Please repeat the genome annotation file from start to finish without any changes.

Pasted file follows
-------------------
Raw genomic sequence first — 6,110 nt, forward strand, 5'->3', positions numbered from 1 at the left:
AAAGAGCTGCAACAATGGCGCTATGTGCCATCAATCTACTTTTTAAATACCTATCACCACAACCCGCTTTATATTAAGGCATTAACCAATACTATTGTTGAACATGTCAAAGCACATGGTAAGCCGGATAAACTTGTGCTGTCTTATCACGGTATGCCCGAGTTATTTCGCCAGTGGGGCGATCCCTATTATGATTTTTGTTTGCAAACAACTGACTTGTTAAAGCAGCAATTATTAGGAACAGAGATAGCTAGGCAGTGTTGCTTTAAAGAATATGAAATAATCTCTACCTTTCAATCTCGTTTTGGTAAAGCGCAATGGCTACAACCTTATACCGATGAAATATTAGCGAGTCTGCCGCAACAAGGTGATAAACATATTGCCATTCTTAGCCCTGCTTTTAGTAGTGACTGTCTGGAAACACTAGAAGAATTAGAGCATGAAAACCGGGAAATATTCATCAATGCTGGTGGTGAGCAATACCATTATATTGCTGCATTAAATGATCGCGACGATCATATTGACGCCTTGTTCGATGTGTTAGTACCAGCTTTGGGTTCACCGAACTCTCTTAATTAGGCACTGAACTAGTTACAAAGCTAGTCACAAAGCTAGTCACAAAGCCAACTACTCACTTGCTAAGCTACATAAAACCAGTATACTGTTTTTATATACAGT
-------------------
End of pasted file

Raw genomic sequence first — 6,110 nt, forward strand, 5'->3', positions numbered from 1 at the left:
AAAGAGCTGCAACAATGGCGCTATGTGCCATCAATCTACTTTTTAAATACCTATCACCACAACCCGCTTTATATTAAGGCATTAACCAATACTATTGTTGAACATGTCAAAGCACATGGTAAGCCGGATAAACTTGTGCTGTCTTATCACGGTATGCCCGAGTTATTTCGCCAGTGGGGCGATCCCTATTATGATTTTTGTTTGCAAACAACTGACTTGTTAAAGCAGCAATTATTAGGAACAGAGATAGCTAGGCAGTGTTGCTTTAAAGAATATGAAATAATCTCTACCTTTCAATCTCGTTTTGGTAAAGCGCAATGGCTACAACCTTATACCGATGAAATATTAGCGAGTCTGCCGCAACAAGGTGATAAACATATTGCCATTCTTAGCCCTGCTTTTAGTAGTGACTGTCTGGAAACACTAGAAGAATTAGAGCATGAAAACCGGGAAATATTCATCAATGCTGGTGGTGAGCAATACCATTATATTGCTGCATTAAATGATCGCGACGATCATATTGACGCCTTGTTCGATGTGTTAGTACCAGCTTTGGGTTCACCGAACTCTCTTAATTAGGCACTGAACTAGTTACAAAGCTAGTCACAAAGCTAGTCACAAAGCCAACTACTCACTTGCTAAGCTACATAAAACCAGTATACTGTTTTTATATACAGT